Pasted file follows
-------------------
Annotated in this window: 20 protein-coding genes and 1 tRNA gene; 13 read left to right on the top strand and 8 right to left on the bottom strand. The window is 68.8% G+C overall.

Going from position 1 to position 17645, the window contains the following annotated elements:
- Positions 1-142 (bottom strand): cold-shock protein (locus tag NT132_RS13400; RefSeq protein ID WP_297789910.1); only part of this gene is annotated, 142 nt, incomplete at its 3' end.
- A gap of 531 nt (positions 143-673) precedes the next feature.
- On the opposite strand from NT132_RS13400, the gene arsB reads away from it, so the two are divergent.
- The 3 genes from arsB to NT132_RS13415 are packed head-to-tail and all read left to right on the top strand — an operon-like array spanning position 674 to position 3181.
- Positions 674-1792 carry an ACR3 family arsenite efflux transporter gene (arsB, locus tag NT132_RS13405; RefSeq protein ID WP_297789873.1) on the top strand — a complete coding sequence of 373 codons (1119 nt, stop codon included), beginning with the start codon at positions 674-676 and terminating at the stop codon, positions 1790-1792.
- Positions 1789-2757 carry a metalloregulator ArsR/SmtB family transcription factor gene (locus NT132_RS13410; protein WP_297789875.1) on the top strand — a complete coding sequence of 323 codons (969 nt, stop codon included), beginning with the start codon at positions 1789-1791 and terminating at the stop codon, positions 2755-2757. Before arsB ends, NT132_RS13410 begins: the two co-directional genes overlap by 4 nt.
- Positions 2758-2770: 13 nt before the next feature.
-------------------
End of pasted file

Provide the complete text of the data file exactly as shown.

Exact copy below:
Annotated in this window: 20 protein-coding genes and 1 tRNA gene; 13 read left to right on the top strand and 8 right to left on the bottom strand. The window is 68.8% G+C overall.

Going from position 1 to position 17645, the window contains the following annotated elements:
- Positions 1-142 (bottom strand): cold-shock protein (locus tag NT132_RS13400; RefSeq protein ID WP_297789910.1); only part of this gene is annotated, 142 nt, incomplete at its 3' end.
- A gap of 531 nt (positions 143-673) precedes the next feature.
- On the opposite strand from NT132_RS13400, the gene arsB reads away from it, so the two are divergent.
- The 3 genes from arsB to NT132_RS13415 are packed head-to-tail and all read left to right on the top strand — an operon-like array spanning position 674 to position 3181.
- Positions 674-1792 carry an ACR3 family arsenite efflux transporter gene (arsB, locus tag NT132_RS13405; RefSeq protein ID WP_297789873.1) on the top strand — a complete coding sequence of 373 codons (1119 nt, stop codon included), beginning with the start codon at positions 674-676 and terminating at the stop codon, positions 1790-1792.
- Positions 1789-2757 carry a metalloregulator ArsR/SmtB family transcription factor gene (locus NT132_RS13410; protein WP_297789875.1) on the top strand — a complete coding sequence of 323 codons (969 nt, stop codon included), beginning with the start codon at positions 1789-1791 and terminating at the stop codon, positions 2755-2757. Before arsB ends, NT132_RS13410 begins: the two co-directional genes overlap by 4 nt.
- Positions 2758-2770: 13 nt before the next feature.